• Monday, June 17, 2024

Canada

Several Khalistan supporters at hearing on 3 Indians accused of Nijjar murder

Nijjar, 45, was killed outside Guru Nanak Sikh Gurdwara in Surrey, British Columbia, on June 18, 2023.

Demonstrators gather in support of Khalistan, an advocated independent Sikh homeland, during a Sikh rally outside the Consulate General of India, in Toronto, Ontario, Canada, on September 25, 2023, following the murder of Sikh separatist Hardeep Singh Nijjar. (Photo by COLE BURSTON/AFP via Getty Images)

By: Vivek Mishra

HUNDREDS of local Sikhs carrying Khalistan flags and posters showed up at a Canadian court on Tuesday (21) after four Indian nationals accused of killing Siikh separatist Hardeep Singh Nijjar in Surrey in June last year appeared before the court for the first time. The court ordered them to have no contact with several people in the community.

Three of the suspects—Karan Brar (22), Kamalpreet Singh (22), and Karanpreet Singh (28)—appeared in person in BC Provincial Court in Surrey, while the fourth suspect, Amandeep Singh (22), appeared by video link.

Amandeep Singh remains in custody in Ontario on unrelated weapons offences. Judge Mark Jette placed them under a no-contact order and adjourned until their next appearance on June 25.

Amandeep had appeared before a court in Surrey on May 15 which asked him to reappear on Tuesday alongside the three co-accused, who had also made a previous appearance before court on May 7.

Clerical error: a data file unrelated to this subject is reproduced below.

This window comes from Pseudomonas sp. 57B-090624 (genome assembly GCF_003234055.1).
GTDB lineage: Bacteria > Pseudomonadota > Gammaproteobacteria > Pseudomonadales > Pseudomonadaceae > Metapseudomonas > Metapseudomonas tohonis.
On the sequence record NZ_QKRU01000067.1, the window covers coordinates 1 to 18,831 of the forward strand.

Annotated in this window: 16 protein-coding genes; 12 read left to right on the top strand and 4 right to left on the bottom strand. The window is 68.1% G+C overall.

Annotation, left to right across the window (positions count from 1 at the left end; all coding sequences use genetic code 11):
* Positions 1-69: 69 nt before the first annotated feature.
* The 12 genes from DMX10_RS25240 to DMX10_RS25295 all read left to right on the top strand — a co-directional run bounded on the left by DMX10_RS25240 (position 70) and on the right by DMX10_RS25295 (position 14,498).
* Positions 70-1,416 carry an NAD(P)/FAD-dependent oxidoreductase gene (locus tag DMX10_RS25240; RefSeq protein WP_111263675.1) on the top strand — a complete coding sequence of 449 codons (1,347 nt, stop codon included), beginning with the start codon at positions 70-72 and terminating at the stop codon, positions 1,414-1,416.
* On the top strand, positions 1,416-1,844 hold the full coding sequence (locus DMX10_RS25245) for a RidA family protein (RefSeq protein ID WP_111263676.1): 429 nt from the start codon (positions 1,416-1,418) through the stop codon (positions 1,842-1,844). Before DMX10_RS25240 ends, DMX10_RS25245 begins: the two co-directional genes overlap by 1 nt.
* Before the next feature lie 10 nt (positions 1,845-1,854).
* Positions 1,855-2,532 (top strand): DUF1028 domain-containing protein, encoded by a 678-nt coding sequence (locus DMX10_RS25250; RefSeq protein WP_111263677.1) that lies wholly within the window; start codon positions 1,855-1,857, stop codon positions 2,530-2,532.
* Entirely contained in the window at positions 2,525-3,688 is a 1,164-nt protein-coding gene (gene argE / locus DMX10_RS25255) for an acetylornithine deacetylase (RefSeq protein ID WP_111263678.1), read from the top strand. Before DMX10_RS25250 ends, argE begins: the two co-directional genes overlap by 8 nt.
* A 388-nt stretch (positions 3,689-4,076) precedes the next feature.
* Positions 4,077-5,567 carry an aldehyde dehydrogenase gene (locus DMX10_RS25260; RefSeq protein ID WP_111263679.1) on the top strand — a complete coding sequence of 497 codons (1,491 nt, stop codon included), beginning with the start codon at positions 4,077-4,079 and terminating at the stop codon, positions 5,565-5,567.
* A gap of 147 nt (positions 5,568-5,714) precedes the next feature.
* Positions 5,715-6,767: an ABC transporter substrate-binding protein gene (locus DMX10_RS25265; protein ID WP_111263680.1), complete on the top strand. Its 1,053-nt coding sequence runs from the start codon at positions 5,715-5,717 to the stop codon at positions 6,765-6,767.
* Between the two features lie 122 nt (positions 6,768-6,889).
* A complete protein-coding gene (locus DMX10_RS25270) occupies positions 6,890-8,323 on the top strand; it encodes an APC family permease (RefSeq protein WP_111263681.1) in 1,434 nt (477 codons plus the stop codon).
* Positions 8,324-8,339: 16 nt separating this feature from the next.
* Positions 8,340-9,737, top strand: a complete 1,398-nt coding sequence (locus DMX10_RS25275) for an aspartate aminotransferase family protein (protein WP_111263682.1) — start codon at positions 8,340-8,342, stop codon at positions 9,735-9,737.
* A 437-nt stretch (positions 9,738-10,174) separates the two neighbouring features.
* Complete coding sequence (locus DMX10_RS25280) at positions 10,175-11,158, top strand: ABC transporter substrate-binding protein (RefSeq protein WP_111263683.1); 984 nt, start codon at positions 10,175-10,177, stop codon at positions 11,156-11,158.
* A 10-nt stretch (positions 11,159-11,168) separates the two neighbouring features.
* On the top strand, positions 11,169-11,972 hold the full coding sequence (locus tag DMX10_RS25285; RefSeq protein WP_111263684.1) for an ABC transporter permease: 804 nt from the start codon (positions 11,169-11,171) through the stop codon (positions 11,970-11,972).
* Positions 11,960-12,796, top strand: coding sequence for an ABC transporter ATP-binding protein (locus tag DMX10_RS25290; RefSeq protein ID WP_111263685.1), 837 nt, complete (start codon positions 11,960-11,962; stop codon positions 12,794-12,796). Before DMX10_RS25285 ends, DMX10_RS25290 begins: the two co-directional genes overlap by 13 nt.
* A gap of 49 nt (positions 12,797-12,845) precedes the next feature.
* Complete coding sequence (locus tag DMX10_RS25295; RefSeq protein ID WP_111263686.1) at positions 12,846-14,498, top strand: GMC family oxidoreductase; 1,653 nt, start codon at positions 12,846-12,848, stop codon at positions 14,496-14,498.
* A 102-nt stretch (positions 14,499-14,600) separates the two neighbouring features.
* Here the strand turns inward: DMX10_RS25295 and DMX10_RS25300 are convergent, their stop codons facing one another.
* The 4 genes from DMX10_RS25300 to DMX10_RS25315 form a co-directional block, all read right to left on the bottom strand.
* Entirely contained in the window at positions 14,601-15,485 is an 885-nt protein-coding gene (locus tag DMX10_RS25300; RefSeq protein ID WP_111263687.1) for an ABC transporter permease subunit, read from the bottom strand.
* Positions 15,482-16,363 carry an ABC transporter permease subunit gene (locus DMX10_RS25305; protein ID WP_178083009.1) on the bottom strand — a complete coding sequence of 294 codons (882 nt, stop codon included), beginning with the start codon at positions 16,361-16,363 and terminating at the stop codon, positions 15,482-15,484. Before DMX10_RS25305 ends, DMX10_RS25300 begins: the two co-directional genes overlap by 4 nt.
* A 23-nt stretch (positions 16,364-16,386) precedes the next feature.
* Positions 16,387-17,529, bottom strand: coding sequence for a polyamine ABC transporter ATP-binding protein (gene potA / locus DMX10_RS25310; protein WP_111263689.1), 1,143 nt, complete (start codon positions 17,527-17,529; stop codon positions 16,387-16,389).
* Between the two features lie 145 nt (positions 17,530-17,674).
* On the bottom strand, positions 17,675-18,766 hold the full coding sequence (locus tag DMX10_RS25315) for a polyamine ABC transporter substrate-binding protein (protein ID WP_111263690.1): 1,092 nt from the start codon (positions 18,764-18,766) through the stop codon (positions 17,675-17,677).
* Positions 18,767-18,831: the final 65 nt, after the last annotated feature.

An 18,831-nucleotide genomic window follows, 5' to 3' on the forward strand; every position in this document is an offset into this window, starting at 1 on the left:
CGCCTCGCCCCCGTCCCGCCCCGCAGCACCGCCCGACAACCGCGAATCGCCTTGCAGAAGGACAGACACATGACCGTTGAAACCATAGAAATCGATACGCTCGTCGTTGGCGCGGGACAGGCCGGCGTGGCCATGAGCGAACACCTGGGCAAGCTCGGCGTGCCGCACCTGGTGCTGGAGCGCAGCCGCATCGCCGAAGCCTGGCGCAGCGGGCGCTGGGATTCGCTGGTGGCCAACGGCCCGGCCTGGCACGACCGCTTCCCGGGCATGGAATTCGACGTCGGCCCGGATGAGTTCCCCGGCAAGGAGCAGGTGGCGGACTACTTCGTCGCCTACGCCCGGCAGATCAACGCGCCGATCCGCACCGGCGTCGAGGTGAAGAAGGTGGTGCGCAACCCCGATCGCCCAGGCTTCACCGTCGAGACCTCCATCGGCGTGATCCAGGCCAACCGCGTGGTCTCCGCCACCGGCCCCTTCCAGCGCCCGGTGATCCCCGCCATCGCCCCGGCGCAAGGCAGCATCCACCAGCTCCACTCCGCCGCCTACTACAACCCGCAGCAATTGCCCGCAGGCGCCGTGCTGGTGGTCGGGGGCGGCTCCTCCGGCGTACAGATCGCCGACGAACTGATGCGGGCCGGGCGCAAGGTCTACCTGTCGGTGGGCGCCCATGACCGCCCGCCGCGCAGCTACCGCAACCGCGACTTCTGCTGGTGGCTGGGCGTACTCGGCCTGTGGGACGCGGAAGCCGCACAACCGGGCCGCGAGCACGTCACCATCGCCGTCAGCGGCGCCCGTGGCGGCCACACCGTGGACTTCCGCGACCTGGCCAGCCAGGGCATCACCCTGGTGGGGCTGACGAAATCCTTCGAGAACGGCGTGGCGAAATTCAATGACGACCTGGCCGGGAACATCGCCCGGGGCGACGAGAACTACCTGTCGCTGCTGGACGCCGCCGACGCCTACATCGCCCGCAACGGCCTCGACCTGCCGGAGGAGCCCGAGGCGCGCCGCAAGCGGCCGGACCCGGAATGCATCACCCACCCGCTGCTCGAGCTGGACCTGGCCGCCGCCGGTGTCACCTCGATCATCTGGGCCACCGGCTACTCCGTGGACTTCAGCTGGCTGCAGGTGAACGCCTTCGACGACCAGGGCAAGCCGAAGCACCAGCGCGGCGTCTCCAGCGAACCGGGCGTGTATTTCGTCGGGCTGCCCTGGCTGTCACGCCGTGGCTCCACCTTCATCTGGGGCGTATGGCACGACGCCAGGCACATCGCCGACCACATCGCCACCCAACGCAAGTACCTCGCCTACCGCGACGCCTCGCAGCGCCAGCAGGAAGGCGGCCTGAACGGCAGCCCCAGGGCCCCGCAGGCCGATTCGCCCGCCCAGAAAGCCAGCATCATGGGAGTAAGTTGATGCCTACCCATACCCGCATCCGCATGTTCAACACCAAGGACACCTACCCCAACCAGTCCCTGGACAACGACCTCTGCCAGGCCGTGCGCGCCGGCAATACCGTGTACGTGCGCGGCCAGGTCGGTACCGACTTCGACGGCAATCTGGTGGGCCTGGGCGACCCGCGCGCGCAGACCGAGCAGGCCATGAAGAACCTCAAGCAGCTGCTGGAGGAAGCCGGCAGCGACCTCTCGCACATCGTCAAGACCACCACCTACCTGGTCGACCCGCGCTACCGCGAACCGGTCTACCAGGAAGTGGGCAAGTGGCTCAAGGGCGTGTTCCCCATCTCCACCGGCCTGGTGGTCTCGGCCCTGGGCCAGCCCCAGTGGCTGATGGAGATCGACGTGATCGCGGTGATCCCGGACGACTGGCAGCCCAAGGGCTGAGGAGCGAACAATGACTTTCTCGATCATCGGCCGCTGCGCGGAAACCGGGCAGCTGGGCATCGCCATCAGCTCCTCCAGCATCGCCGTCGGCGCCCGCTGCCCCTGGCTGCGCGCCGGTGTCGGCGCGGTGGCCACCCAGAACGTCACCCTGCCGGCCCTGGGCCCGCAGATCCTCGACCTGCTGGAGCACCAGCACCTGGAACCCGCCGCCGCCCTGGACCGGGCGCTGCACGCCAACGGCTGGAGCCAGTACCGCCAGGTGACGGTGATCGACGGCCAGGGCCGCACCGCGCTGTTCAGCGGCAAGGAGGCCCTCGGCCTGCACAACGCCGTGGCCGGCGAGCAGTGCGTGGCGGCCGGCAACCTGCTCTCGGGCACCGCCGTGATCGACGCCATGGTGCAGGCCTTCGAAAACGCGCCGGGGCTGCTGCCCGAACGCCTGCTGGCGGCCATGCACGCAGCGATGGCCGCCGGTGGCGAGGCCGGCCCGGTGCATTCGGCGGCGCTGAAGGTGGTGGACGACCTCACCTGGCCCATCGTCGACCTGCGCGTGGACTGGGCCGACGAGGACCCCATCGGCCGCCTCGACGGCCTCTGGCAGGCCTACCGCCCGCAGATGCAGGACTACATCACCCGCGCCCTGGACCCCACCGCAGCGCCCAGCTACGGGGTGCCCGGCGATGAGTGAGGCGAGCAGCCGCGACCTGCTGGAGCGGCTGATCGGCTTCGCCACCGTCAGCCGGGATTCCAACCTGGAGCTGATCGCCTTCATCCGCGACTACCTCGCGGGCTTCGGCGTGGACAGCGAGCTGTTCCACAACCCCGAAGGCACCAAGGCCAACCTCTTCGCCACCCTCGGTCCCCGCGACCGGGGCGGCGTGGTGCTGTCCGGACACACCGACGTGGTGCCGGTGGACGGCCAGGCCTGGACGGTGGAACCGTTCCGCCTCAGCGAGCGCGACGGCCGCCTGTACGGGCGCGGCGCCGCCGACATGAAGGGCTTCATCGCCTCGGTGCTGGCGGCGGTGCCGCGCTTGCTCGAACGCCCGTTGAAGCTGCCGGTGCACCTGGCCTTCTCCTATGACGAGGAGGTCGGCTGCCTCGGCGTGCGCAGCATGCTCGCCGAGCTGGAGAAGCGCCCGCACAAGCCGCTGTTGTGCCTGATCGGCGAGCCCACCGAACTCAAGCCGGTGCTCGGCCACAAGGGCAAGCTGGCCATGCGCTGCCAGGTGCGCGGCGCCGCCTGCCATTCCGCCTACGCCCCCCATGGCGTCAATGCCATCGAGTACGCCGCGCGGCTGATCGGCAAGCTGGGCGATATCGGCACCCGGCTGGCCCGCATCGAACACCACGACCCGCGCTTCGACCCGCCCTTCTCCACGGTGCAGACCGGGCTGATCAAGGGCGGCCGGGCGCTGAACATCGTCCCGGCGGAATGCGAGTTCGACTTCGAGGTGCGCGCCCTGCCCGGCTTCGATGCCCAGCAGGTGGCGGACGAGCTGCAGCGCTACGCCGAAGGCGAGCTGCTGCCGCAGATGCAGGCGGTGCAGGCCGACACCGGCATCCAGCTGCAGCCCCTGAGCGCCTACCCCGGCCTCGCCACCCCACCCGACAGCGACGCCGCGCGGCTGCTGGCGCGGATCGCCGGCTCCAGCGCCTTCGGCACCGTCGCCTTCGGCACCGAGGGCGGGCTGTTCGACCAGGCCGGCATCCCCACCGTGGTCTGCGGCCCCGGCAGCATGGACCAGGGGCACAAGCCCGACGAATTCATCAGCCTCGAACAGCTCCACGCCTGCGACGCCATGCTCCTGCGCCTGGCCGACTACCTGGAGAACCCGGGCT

Read: Nijjar murder: Charged Indian national appears before Canada court

The time until the next hearing will allow the Crown to fulfill its evidentiary disclosure obligations to the suspects’ lawyers.

Those appearing in person wore red prison sweatsuits as they entered the courtroom. Richard Fowler, lawyer representing Brar, stated, “it’s completely understandable given the context why there is an enormous amount of community interest in this case. That level of community interest makes me…to ensure that those charged with these offences have a fair trial.”

Read: Sikh separatist groups in Canada crossing ‘big red line’: Indian envoy

Attendees at the hearing were searched before entering the courthouse, while Nijjar’s supporters held a protest outside. Sheriffs placed peoples’ phones in plastic zipper bags and kept them outside the courtroom in plastic bins, with the judge warning observers that recording audio and taking pictures was prohibited.

Nijjar, 45, was killed outside Guru Nanak Sikh Gurdwara in Surrey, British Columbia, on June 18, 2023. The ties between India and Canada came under severe strain following Canadian prime minister Justin Trudeau’s allegations in September last year of the “potential” involvement of Indian agents in Nijjar’s killing.

India has dismissed Trudeau’s charges as “absurd” and “motivated.”

Nijjar, a Khalistani separatist, was wanted in India on various terror charges.

India has been asserting that its “core issue” with Canada remained that of the space given to separatists, terrorists, and anti-India elements in that country.

Following Trudeau’s allegations last year, India temporarily suspended the issuance of visas to Canadian citizens, which were later resumed.

India’s external affairs minister S Jaishankar recently stated that by allowing political space to Khalistani separatist elements, the Canadian government is sending a message that its vote bank is “more powerful” than its rule of law.

(With PTI inputs)

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